Kentucky Fried Chicken is the story of one man, Colonel Harland Sanders.
Original Recipe Kentucky Fried Chicken, his creation, is now sold in 80 countries worldwide, with 8 millions customers eating his finger lickin' good KFC daily.
Colonel Sanders’ father died when he was 5 years old and by the time he was 7, he was caring for two younger siblings while his mother worked in a tomato canning factory in Henryville, Indiana. He had watched her in the kitchen and asked questions about cooking and seasoning already, so at 7 he began cooking meals for the entire family.
After a colorful succession of jobs including railroading, serving as a Justice of the Peace and selling tires and insurance, Harland Sanders settled into the filling station business in Corbin, Kentucky in the 1930's. He had a side room with the family dining table and six chairs, and would offer home cooked meals to travelers. If he sold the food, he would cook another meal for his family. Within a few years he was recommended in Duncan Hines food guide "Adventures in Good Eating."
Harland Sanders was a gifted cook, storyteller, and charismatic entertainer who would be the star of any show on Food Network today.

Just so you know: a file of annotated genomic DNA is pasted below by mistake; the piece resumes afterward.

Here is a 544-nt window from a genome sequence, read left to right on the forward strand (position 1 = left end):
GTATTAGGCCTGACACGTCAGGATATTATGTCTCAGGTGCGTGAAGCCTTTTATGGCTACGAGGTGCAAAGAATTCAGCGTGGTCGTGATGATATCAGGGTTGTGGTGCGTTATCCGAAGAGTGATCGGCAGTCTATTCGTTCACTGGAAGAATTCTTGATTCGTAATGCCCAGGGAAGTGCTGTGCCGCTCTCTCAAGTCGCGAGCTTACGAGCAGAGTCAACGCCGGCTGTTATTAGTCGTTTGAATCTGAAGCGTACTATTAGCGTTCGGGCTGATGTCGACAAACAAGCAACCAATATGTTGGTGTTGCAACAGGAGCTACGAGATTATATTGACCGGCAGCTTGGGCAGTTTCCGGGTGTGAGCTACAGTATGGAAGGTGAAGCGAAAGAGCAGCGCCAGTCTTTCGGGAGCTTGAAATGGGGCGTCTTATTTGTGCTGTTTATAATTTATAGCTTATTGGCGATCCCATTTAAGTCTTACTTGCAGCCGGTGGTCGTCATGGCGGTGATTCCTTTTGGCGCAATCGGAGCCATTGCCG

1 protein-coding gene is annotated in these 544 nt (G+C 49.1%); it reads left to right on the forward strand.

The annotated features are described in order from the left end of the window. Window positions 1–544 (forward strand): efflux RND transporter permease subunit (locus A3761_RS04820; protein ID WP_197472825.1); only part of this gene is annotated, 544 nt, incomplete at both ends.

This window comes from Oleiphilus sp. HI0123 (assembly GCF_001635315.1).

The last chapter in the Colonel’s incredible story was his visibility as an advertising icon, today recognized worldwide.
By appearing in KFC commercials he put his name and image on the line with his product, and no one has ever done that more successfully.
The Colonel died of leukemia in 1980, but he is fondly remembered by many early franchisees who are still actively preparing Original Recipe Kentucky Fried Chicken and satisfying customers daily. The Colonel did business only one way, The Hard Way. This business philosophy still guides KFC operators today.
Welcome to the world’s greatest fried chicken experience!
In 1939, his motel and restaurant caught fire, and the Colonel considered rebuilding without a restaurant, but his customers would not hear of it.
Sanders Cafe in Corbin reopened July 4, 1940, with the Colonel's secret recipe chicken cooked in a newfangled invention, the pressure cooker. By combining his unique and signature recipe with pressure cooking, the Colonel made the commercialization of fried chicken in the restaurant business possible.
When the new interstate highway system threatened his business, the Colonel collected his first Social Security check at age 65, sold his restaurant and began traveling around the country selling his only asset, his recipe and cooking technique, to restaurant owners who would listen. Those who did listen were fortunate indeed.